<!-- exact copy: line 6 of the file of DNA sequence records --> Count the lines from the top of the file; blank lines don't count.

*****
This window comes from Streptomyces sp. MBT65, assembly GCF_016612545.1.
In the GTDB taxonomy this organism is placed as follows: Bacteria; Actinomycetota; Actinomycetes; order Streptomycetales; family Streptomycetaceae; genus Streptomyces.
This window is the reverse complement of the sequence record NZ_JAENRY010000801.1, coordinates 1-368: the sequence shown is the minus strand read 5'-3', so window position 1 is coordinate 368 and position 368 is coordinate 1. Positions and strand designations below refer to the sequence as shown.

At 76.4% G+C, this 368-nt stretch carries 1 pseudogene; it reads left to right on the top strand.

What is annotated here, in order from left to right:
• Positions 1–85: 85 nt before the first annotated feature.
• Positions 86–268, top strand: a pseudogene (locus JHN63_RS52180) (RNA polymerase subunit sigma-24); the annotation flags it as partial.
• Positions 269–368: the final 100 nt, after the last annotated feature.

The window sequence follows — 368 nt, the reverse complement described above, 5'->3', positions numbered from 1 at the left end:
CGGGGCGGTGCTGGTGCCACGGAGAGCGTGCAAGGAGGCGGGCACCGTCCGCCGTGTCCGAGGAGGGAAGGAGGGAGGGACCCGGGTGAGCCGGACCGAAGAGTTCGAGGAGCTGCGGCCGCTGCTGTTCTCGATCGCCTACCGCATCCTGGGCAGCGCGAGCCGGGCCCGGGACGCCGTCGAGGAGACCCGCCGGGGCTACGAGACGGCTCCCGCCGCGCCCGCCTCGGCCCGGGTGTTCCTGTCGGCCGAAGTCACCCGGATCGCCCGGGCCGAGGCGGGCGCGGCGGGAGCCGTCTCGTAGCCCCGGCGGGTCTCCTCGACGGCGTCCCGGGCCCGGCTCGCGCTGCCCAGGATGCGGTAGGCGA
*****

• Positions 1–85: 85 nt before the first annotated feature.